Workers and Wage Slaves

By: Synamyn and Sarah


This section talked about the struggles of working in factories during the Industrial Revolution. The workers had to work long hours, with low pay and poor food. Children were forced to work in Factories with poor conditions. Many strikes took place against the government and employers because the workers didn't want to work 10 hour days and they wanted their wages to be higher. The Court Case of Commonwealth v. Hunt said that these strikes of labor unions were not illegal and it was a significant step in getting workers more rights in the Industrial System.

Samuel Slater

Samuel Slater was a big part of the Industrial Revolution. He invented the first water-powered cotton spinning mill. He used all of the laborers he could get, many of them were children. He made factory and mill work so simple that children from ages four to 10 were able to do it. He made a town around his mill because of all of the families he had working for him. He provided housing for his workers and a Sunday School where the children could be taught by college students. Even though he put kids to work, he didn’t usually give physical punishment like many other employers would.

This picture is a time table for the workers that worked in the famous Lowell Mills during the 1850s. It shows the long, absurd hours people had to work. They hardly ever got time off, not even the weekends. The time table shows how long people had to work, but doesn't show off the unsanitary buildings, poorly fed workers, and how hard they were working for hardly any pay.

Primary Source



Turnout in Lowell

We learn that extraordinary excitement was occasioned at Lowell, last week, by an announcement that the wages paid in some of the departments would be reduced 15 percent on the 1st of March. The reduction principally affected the female operatives, and they held several meetings, or caucuses, at which a young woman presided, who took an active part in persuading her associates to give notice that they should quit the mills, and to induce them to 'make a run' on the Lowell Bank and the Savings Bank, which they did. On Friday morning, the young woman referred to was dismissed, by the Agent...and on leaving the office...waved her calash in the air, as a signal to the others, who were watching from the windows, when they immediately 'struck' and assembled about her, in despite of the overseers.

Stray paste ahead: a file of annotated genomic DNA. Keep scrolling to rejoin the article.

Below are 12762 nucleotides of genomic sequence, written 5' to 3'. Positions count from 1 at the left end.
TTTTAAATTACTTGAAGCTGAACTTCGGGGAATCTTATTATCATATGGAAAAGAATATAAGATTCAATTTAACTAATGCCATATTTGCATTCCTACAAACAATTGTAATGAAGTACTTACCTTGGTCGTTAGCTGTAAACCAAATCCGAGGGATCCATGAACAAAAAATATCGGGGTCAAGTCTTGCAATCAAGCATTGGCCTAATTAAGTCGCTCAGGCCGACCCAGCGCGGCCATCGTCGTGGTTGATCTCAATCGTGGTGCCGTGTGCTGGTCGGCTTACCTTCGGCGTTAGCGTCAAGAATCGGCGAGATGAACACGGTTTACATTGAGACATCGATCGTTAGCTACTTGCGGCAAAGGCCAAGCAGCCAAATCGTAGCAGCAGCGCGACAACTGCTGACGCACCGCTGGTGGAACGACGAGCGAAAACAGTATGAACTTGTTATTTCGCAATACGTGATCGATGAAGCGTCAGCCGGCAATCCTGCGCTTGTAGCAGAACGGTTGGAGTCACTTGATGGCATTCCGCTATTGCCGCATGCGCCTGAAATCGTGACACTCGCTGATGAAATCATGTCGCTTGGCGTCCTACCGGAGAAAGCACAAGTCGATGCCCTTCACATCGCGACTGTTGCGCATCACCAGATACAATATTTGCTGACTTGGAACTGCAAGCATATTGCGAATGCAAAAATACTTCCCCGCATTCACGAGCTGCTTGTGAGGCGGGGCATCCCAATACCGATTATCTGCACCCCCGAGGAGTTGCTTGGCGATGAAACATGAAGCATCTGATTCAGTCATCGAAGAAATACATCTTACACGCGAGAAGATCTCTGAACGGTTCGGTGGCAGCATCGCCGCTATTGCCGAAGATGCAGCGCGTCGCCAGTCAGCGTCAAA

"The number soon increased to nearly 800. A procession was formed, and they marched about the town, to the amusement of a mob of idlers and boys, and we are sorry to add, not altogether to the credit of Yankee girls....We are told that one of the leaders mounted a stump and made a flaming Mary Wollstonecraft speech on the rights of women and the iniquities of the 'monied aristocracy,' which produced a powerful effect on her auditors, and they determined to 'have their way if they died for it.'

Explanation for Primary Source

This shows the distress over Lowell Mills and and that they truly did protest against it. It also showed the power and influence of the issue, showing the courage and determination of the protestors. We chose this primary source because we thought it thoroughly represents the impact of harsh treatment in the factories. It also explains more in depth the protests and how they protested.

1. Which of the following were not conditions of the factories?

A. Long hours

B. Poorly ventilated buildings

C. Skimpy meals

D. Forced to work for free

E. Children working in Factories

2. All of the following were the goals for the laboring man except-

A. Ten Hour day

B. Public education

C. Tolerable working conditions

D. Provide them with clothes

E. Stop imprisoning people for debt.


"Samuel Slater." Samuel Slater. Wikipedia. Web. 28 Oct. 2013. <>.

"Samuel Slater." Who Made America? PBS. Web. 28 Oct. 2013. <>.

Kennedy, David M., Lizabeth Cohen, and Thomas A. Bailey. The American Pageant . Thirteenth . Boston, MA: Houghton Mifflin Company , 2006. Print.

"Turnout in Lowell." Boston Transcript [Boston, MA] 1834: Print.

Time Table of the Lowell Mills. 1853. MR Zine. Web. 29 Oct. 2013. <>.

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